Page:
Motorcyclists, pedestrians, skateboarders, and others are also in danger of being involved in similar accidents.
- Slips And Falls – Slips and falls can happen anywhere, but they often happen in the workplace or at sites that have not been adequately evaluated for health and safety. A knock on the head while falling is a leading cause of TBI.
- Projectiles – Similar to slips and falls, except it is an object rather than you that is falling or flying through the air. If the result is a head impact, this can cause a TBI.
- Sporting Or Recreational Activities – Thanks to recent press coverage, there is a general awareness of the dangers of some sports, such as football, when it comes to TBI.
But even activities with less obvious dangers can result in head injuries. Needing to move the body unexpectedly to avoid an object or a heavy impact as part of competition can result in a TBI.
- Assaults – When it comes to assaults, the goal of the assailant is often to incapacitate their victim. There is no faster way to achieve this than a blow to the head, causing a TBI.
Medical professionals should be consulted immediately in the wake of any of these incidents. Just because there is no physical evidence of trauma, does not mean that there is no internal damage to the brain.
Individuals should also be observed closely by loved ones in the days following an incident. Doctors and medical tests are not infallible, and injuries can be missed. Looking out for key symptoms can help sufferers get medical care in time to make a difference.
Aside from physical signs of head trauma such as fractures and contusions, people who have suffered a TBI may display a variety of symptoms that can indicate damage to their brain. Symptoms and their severity vary significantly from person to person, and they can either improve or deteriorate over time.
Common symptoms of a TBI include:
- Short-term memory loss
- Personality changes
- Short temper
- Mood swings
- Coordination issues
- Numbness in the extremities
- Difficulty sleeping
- Vision problems
- Ringing in the ears
- Bad taste in the mouth
- Slurred speech
If a loved one displays any of these symptoms, a medical professional should be contacted immediately. The sooner traumatic brain trauma is treated, the more likely an individual is to make a full recovery. But even when someone receives immediate and excellent medical care, they may never fully recover from a traumatic brain injury.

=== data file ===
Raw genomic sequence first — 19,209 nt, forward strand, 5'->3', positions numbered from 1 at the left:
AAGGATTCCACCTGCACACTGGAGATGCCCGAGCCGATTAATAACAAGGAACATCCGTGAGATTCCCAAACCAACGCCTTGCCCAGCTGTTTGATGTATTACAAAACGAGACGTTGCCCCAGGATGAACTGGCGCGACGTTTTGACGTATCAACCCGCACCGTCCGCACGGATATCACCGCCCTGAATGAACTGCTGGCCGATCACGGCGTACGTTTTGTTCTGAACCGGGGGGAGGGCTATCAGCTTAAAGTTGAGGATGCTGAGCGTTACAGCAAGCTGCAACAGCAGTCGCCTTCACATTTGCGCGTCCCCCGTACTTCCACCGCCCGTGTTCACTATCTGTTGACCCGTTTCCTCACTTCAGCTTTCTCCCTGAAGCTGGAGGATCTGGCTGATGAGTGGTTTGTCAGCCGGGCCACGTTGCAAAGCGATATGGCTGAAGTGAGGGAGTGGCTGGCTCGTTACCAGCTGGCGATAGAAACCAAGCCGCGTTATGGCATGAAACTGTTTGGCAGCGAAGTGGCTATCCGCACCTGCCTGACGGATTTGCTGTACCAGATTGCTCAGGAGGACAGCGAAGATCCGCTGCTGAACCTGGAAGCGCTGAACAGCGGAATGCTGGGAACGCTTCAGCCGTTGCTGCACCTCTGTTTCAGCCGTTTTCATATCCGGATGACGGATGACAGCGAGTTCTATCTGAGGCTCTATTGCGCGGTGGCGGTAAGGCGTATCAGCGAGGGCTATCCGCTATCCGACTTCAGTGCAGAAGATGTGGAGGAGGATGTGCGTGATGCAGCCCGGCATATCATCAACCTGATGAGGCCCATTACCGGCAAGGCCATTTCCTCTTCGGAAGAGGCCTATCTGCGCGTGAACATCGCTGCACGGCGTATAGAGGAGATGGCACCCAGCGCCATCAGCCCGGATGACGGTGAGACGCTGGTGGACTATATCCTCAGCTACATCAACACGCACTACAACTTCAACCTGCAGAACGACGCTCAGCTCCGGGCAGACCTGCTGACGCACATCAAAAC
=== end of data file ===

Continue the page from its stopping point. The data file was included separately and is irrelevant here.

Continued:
Potential Long-Term Consequences
While some people completely recover from a traumatic brain injury, for others, the consequences may fundamentally change their lives forever. In the long-term, TBI can result in the following:
- Cognitive Issues – such as permanent memory loss and ongoing memory recall issues, loss of space and time perceptions, and decreased ability to solve problems and make sound judgments.
- Physical Complications – these can range from full or partial paralysis to general weakness, poor balance and coordination, reduced endurance, and seizures that are commonly called traumatic epilepsy.
- Sensory Problems – including loss of sensation, taste, hearing, and smell, as well as a variety of visual impairments.
- Communications Challenges – after a TBI, individuals can develop difficulties with speech, writing, reading, planning, and identifying objects.
- Behavioral And Psychological Problems – it is common to develop uncontrollable mood swings, anxiety, and depression.
As a result of these problems, which are a result of physical trauma to the brain, individuals may lose the ability to continue in their current employment or even hold down a steady job and support their dependents.
Social issues that result from anxiety, depression, and lack of self-control can make it impossible for an individual to maintain normal social relationships, even with close family members. Someone with a TBI may also lose the ability to complete basic self-care tasks, such as feeding and bathing themselves.
Add to this the high medical costs of treatment and rehabilitation, as well as the pain and suffering associated with these changes in life circumstances, and the impact of a TBI can be both long-term and serious.
If you have been involved in an accident that left you with a traumatic brain injury, you need to focus your energy on recovery and recuperation. Depending on how the accident happened, you have a right to compensation and support to help you through that process.
Sadly, because of the nature of the insurance industry, it is not always easy to get your hands on the compensation you need. When you are already dealing with recovering from an accident, the last thing you need might be the additional stress associated with dealing with these claims.
Make sure you get the maximum compensation with the minimum stress by enlisting the help of one of our qualified brain injury lawyers.
Are Traumatic Brain Injuries Permanent?
While not all traumatic brain injuries are permanent, many are. As well as resulting in a coma or death, they can result in permanent diminished brain function that can damage motor skills, cognitive abilities, and emotional stability.
How Long Does It Take To Recover From A Traumatic Brain Injury?
Recovery from a TBI depends on the nature and seriousness of the injury. Rehabilitation periods are generally considered to take a maximum of two years. After this time, around 30 percent of sufferers still require some sort of additional assistance.
What Does Brain Injury Feel Like?
While the results of brain injury are different for different people, commonly reported symptoms include headaches, fogginess of the brain, memory problems, and nausea.
Does Brain Injury Qualify For Disability Support?
Depending on the nature of the brain injury, you may qualify for disability support. As with all disability claims, this will depend on the diagnosis and recommendation of a qualified medical professional.
Can Brain Damage Cause Changes In Personality?
Damage to the brain can cause changes in personality as emotional and cognitive centers of the brain are damaged and no longer continue to function in the same way. In severe causes, sufferers may be diagnosed with borderline personality disorder.